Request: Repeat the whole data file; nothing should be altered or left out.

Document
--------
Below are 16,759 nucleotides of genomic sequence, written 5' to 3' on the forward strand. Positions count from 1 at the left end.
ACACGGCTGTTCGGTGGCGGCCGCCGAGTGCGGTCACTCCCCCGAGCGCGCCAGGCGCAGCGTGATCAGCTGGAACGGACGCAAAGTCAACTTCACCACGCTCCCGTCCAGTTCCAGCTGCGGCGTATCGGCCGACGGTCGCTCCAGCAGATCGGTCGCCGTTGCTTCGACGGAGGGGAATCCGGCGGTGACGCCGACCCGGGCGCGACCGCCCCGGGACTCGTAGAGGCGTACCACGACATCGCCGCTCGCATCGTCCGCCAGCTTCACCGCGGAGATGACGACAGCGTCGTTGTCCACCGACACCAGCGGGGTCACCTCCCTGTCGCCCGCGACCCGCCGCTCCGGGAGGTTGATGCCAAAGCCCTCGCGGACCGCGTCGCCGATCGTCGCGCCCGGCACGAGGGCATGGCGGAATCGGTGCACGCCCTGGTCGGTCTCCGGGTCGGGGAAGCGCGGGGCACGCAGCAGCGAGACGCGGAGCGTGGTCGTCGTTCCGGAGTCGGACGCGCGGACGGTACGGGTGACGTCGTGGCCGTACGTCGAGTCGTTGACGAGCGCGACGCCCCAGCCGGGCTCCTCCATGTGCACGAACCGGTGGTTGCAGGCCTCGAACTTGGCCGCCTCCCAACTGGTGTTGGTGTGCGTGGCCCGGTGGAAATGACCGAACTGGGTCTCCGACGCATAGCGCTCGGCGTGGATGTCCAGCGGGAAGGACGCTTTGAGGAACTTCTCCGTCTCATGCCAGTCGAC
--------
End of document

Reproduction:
Below are 16,759 nucleotides of genomic sequence, written 5' to 3' on the forward strand. Positions count from 1 at the left end.
ACACGGCTGTTCGGTGGCGGCCGCCGAGTGCGGTCACTCCCCCGAGCGCGCCAGGCGCAGCGTGATCAGCTGGAACGGACGCAAAGTCAACTTCACCACGCTCCCGTCCAGTTCCAGCTGCGGCGTATCGGCCGACGGTCGCTCCAGCAGATCGGTCGCCGTTGCTTCGACGGAGGGGAATCCGGCGGTGACGCCGACCCGGGCGCGACCGCCCCGGGACTCGTAGAGGCGTACCACGACATCGCCGCTCGCATCGTCCGCCAGCTTCACCGCGGAGATGACGACAGCGTCGTTGTCCACCGACACCAGCGGGGTCACCTCCCTGTCGCCCGCGACCCGCCGCTCCGGGAGGTTGATGCCAAAGCCCTCGCGGACCGCGTCGCCGATCGTCGCGCCCGGCACGAGGGCATGGCGGAATCGGTGCACGCCCTGGTCGGTCTCCGGGTCGGGGAAGCGCGGGGCACGCAGCAGCGAGACGCGGAGCGTGGTCGTCGTTCCGGAGTCGGACGCGCGGACGGTACGGGTGACGTCGTGGCCGTACGTCGAGTCGTTGACGAGCGCGACGCCCCAGCCGGGCTCCTCCATGTGCACGAACCGGTGGTTGCAGGCCTCGAACTTGGCCGCCTCCCAACTGGTGTTGGTGTGCGTGGCCCGGTGGAAATGACCGAACTGGGTCTCCGACGCATAGCGCTCGGCGTGGATGTCCAGCGGGAAGGACGCTTTGAGGAACTTCTCCGTCTCATGCCAGTCGAC